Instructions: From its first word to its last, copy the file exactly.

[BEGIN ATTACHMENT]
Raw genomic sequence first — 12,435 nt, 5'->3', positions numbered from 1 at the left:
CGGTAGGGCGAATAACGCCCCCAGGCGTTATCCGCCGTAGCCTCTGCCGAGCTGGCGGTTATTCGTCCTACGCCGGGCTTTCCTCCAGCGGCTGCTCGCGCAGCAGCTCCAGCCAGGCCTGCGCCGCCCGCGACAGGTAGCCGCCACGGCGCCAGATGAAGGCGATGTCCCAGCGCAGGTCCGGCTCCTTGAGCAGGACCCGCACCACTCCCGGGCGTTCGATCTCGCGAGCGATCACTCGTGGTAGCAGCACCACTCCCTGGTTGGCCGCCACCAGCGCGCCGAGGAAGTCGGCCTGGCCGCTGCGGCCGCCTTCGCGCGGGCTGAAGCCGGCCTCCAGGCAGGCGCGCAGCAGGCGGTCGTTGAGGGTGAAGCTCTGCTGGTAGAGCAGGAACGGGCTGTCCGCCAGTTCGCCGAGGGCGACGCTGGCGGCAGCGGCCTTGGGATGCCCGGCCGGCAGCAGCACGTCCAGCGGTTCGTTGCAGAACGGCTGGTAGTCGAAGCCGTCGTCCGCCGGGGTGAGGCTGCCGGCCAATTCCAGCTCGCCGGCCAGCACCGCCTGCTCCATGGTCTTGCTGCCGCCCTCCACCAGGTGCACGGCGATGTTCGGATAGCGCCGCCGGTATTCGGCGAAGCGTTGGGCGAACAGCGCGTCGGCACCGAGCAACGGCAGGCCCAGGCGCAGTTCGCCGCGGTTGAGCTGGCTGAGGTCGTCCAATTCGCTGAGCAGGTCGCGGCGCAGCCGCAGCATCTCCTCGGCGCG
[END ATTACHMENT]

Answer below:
Raw genomic sequence first — 12,435 nt, 5'->3', positions numbered from 1 at the left:
CGGTAGGGCGAATAACGCCCCCAGGCGTTATCCGCCGTAGCCTCTGCCGAGCTGGCGGTTATTCGTCCTACGCCGGGCTTTCCTCCAGCGGCTGCTCGCGCAGCAGCTCCAGCCAGGCCTGCGCCGCCCGCGACAGGTAGCCGCCACGGCGCCAGATGAAGGCGATGTCCCAGCGCAGGTCCGGCTCCTTGAGCAGGACCCGCACCACTCCCGGGCGTTCGATCTCGCGAGCGATCACTCGTGGTAGCAGCACCACTCCCTGGTTGGCCGCCACCAGCGCGCCGAGGAAGTCGGCCTGGCCGCTGCGGCCGCCTTCGCGCGGGCTGAAGCCGGCCTCCAGGCAGGCGCGCAGCAGGCGGTCGTTGAGGGTGAAGCTCTGCTGGTAGAGCAGGAACGGGCTGTCCGCCAGTTCGCCGAGGGCGACGCTGGCGGCAGCGGCCTTGGGATGCCCGGCCGGCAGCAGCACGTCCAGCGGTTCGTTGCAGAACGGCTGGTAGTCGAAGCCGTCGTCCGCCGGGGTGAGGCTGCCGGCCAATTCCAGCTCGCCGGCCAGCACCGCCTGCTCCATGGTCTTGCTGCCGCCCTCCACCAGGTGCACGGCGATGTTCGGATAGCGCCGCCGGTATTCGGCGAAGCGTTGGGCGAACAGCGCGTCGGCACCGAGCAACGGCAGGCCCAGGCGCAGTTCGCCGCGGTTGAGCTGGCTGAGGTCGTCCAATTCGCTGAGCAGGTCGCGGCGCAGCCGCAGCATCTCCTCGGCGCG